Bat’s sonar more sophisticated than thought

September 14th, 2011 - 6:06 pm ICT by IANS  

Washington, Sep 14 (IANS) The way fruit bats use sonar to navigate through complex environments is more advanced than first thought.

A study examines Egyptian fruit bats which use echolocation to orient inside their caves and to find fruit hidden in the branches of trees.

Their high-frequency clicks from a sonar beam that spreads across a fan-shaped area, and the returning echoes allow them to locate and identify objects in that region, the journal Public Library of Science Biology reports.

The research team, led by Nachum Ulanovsky of the Weizmann Institute, Israel, and Cynthia Moss, University of Maryland, US, reports that these bats adapt to environmental complexity using two tactics, according to a University of Maryland statement.

First, they alter the width of their sonar beam, similar to the way humans can adjust their spotlight of attention in order to spot, for example, a friend in a crowded room.

Second, they modify the intensity of their emissions. “The work presented here reveals a new parameter under adaptive control in bat echolocation,” Ulanovsky says.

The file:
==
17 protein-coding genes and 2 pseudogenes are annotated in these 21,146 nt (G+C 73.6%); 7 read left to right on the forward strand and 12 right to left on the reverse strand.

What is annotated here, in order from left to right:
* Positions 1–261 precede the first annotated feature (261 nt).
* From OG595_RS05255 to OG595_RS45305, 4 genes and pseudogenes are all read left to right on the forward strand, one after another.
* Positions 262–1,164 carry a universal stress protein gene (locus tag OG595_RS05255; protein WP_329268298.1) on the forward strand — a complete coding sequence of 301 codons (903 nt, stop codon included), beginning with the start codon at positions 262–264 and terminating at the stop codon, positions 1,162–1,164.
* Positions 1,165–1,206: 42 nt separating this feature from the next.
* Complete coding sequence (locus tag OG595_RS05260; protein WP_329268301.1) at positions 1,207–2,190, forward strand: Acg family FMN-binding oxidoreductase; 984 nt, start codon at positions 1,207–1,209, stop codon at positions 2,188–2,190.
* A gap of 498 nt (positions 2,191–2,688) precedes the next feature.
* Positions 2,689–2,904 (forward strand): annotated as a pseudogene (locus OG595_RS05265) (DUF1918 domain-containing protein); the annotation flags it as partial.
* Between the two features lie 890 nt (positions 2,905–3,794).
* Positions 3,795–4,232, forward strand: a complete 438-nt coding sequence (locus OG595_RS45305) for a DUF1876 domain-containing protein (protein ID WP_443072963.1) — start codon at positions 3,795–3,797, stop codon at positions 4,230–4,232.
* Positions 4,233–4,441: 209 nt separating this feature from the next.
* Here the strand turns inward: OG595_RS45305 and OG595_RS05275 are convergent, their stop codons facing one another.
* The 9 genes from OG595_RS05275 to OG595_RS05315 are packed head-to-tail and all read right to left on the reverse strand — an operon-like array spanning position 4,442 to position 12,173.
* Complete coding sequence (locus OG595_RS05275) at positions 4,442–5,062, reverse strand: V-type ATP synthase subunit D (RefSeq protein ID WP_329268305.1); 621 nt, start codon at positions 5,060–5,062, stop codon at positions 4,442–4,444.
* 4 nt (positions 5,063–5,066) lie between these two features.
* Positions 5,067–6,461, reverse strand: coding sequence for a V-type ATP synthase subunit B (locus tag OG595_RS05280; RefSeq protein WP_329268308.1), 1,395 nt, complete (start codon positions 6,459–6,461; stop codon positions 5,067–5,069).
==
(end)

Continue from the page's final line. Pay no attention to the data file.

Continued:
Ulanovsky and his team trained Egyptian fruit bats to locate and land on a mango-sized plastic sphere placed in various locations in a large, dark room equipped with an array of 20 microphones that recorded vocalisations.

Although these new findings may be unique to Egyptian fruit bats because of their rapid tongue movements, Ulanovsky explains that their results “suggest that active sensing of space by animals can be much more sophisticated than previously thought”.

“They call for a re-examination of current theories of spatial orientation and perception,” he adds.

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